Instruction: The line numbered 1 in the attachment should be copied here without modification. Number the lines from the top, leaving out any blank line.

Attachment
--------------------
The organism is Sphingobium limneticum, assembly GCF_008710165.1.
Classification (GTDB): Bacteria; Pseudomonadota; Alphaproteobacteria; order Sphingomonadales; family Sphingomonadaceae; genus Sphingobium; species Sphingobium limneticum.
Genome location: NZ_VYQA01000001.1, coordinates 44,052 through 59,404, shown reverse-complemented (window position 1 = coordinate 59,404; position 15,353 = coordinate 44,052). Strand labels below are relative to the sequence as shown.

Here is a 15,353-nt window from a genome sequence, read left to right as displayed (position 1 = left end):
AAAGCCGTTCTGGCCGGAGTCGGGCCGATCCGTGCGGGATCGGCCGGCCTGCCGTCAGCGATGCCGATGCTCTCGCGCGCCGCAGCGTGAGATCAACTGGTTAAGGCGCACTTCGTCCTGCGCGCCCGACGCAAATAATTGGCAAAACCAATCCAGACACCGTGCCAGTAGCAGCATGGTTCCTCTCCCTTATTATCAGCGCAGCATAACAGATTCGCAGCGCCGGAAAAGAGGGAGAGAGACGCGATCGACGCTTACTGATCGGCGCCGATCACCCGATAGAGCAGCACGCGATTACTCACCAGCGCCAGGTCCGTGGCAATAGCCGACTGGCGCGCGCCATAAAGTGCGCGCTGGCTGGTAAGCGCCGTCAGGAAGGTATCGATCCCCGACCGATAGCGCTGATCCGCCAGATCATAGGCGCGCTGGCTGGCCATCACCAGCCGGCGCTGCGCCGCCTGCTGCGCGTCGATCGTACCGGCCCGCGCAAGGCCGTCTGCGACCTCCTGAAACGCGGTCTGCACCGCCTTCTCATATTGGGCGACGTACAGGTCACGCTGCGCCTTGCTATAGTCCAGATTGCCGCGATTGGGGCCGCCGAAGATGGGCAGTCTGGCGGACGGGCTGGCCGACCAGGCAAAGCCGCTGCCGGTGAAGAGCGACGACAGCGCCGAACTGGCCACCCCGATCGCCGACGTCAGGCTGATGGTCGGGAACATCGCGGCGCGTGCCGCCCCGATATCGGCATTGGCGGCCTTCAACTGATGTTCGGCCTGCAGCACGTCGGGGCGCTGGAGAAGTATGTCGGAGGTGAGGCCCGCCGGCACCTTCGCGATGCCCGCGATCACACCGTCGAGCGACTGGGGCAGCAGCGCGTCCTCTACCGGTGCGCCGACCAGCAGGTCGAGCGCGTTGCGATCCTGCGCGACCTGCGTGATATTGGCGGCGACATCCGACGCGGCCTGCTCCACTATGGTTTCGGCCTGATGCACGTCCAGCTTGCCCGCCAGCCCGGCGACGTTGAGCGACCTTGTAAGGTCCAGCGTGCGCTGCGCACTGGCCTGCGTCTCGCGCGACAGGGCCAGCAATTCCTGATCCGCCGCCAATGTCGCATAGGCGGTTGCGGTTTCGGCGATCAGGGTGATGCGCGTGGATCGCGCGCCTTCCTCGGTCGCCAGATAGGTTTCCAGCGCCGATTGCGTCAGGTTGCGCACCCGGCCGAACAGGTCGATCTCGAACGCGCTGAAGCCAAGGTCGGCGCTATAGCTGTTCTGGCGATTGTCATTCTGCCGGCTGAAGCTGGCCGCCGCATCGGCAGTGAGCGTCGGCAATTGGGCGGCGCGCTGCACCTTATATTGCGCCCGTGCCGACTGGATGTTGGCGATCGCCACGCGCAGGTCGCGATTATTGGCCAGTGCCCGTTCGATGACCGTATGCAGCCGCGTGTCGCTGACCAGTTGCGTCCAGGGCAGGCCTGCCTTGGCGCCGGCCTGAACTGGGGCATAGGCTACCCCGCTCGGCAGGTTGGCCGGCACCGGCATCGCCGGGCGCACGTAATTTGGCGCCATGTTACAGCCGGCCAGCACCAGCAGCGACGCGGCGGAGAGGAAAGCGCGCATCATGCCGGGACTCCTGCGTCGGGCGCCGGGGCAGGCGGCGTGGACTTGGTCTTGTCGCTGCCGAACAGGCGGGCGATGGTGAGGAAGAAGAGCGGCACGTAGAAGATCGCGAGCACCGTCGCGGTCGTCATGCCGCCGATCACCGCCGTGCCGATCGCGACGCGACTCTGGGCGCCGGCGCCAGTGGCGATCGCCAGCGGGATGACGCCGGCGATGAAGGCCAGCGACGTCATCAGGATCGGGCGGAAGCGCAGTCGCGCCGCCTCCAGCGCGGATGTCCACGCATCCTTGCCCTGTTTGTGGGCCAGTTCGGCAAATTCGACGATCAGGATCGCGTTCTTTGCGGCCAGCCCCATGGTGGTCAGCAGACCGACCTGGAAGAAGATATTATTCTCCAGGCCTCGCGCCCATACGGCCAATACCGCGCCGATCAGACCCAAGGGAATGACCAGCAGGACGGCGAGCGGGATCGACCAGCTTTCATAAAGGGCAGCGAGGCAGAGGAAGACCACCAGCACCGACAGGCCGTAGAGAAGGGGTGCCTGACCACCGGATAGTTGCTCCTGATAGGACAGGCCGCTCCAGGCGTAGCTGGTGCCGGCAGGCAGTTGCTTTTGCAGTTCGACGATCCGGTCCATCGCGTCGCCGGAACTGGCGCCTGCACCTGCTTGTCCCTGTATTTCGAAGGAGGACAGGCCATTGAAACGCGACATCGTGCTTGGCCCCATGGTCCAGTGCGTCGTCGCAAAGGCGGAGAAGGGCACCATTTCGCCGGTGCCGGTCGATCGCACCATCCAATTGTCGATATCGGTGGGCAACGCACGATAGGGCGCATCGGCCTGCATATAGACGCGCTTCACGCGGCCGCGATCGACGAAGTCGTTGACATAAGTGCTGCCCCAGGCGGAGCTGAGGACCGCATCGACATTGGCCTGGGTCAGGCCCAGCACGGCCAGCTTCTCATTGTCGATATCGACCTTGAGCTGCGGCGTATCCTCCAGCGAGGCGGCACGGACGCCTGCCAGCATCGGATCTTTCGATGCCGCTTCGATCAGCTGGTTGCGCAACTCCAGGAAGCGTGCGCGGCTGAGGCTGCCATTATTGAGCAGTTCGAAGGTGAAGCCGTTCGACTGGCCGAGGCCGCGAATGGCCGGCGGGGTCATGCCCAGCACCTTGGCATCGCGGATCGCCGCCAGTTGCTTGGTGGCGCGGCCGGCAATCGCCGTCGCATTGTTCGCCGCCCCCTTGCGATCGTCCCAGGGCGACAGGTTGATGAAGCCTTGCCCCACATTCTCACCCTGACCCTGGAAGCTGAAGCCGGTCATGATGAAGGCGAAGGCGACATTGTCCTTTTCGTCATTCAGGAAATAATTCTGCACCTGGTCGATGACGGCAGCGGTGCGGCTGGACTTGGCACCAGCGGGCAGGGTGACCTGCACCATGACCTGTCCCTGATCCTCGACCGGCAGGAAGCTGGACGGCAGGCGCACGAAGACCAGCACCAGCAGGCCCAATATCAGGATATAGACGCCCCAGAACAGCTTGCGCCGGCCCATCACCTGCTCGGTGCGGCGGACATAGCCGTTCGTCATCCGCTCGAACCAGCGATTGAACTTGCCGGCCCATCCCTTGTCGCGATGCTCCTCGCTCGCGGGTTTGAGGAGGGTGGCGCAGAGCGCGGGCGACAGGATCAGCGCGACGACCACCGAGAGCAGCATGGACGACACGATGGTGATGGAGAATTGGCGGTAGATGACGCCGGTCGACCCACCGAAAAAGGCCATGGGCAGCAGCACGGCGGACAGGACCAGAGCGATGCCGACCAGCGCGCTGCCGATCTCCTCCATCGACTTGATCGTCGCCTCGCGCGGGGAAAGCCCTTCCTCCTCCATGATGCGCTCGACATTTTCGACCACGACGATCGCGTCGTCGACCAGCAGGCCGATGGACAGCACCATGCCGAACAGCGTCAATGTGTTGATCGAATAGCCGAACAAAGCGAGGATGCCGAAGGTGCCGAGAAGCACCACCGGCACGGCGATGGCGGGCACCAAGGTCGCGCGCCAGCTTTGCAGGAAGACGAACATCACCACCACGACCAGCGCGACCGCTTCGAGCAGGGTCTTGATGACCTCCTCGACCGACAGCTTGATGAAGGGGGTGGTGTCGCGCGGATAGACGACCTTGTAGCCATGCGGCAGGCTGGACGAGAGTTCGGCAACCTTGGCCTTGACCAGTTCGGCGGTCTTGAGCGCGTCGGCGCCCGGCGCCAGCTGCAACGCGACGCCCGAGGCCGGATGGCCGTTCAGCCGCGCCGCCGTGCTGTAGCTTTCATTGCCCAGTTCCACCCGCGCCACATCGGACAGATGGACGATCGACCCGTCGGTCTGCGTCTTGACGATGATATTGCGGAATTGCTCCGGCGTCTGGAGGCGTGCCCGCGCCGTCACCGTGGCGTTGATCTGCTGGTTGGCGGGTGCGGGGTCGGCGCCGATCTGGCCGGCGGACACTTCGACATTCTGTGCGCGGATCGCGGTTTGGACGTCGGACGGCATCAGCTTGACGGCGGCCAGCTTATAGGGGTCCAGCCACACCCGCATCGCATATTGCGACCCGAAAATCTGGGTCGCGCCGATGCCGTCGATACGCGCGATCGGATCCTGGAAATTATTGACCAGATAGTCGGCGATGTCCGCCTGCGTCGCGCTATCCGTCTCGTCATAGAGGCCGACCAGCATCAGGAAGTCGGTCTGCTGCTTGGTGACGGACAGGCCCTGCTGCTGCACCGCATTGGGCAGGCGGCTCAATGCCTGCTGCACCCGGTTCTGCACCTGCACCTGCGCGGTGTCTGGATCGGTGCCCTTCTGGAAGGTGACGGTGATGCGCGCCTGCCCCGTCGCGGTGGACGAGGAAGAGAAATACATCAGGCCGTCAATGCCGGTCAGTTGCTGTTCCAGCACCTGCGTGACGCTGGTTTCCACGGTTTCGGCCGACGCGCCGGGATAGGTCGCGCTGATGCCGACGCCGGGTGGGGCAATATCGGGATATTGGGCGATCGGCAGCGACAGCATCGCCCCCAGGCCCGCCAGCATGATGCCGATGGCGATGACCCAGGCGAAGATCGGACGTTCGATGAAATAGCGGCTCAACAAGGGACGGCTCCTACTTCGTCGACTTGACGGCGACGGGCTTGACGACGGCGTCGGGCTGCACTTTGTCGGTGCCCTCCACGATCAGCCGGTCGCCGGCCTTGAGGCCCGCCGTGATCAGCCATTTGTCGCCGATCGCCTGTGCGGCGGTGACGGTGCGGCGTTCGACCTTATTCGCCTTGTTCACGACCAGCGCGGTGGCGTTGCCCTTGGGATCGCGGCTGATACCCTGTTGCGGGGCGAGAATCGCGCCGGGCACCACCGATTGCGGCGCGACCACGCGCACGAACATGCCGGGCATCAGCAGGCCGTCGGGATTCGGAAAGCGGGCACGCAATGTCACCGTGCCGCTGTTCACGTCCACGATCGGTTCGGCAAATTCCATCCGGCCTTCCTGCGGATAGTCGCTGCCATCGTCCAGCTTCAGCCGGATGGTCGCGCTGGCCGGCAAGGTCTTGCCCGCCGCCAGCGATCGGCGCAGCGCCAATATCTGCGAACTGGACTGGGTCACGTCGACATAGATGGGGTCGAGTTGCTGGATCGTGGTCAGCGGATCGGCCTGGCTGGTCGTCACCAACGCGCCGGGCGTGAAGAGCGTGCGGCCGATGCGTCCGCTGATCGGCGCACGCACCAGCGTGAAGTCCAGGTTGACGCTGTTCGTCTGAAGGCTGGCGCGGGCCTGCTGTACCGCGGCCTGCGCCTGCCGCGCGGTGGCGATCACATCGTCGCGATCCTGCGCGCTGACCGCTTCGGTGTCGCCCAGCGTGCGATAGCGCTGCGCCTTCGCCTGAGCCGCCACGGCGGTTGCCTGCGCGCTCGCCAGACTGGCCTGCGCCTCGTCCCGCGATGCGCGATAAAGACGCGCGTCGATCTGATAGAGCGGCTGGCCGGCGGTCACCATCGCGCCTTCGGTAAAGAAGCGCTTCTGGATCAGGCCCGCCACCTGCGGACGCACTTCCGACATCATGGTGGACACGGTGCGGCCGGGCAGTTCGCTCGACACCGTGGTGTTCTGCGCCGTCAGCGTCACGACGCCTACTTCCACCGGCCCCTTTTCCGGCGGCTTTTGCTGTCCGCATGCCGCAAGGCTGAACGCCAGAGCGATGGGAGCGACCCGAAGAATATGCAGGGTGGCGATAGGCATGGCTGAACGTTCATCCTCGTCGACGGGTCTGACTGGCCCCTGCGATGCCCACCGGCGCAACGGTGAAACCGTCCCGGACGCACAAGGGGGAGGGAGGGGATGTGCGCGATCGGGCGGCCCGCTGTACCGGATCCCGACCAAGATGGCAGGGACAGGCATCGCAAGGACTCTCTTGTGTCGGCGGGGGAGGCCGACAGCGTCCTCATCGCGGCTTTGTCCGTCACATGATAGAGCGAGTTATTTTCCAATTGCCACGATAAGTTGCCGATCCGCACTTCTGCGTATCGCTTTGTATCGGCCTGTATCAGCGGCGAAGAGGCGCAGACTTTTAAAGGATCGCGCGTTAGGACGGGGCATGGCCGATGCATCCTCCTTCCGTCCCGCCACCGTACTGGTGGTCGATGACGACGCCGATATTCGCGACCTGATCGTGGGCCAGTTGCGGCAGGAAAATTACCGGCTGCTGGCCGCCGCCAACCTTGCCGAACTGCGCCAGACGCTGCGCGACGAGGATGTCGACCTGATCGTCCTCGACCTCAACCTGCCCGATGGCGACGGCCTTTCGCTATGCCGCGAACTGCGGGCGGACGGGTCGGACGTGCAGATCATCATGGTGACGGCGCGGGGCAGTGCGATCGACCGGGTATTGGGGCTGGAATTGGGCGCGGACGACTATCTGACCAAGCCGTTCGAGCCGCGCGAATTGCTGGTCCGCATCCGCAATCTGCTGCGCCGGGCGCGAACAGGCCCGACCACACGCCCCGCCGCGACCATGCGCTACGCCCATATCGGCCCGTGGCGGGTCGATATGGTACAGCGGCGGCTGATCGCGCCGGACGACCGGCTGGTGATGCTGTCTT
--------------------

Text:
The organism is Sphingobium limneticum, assembly GCF_008710165.1.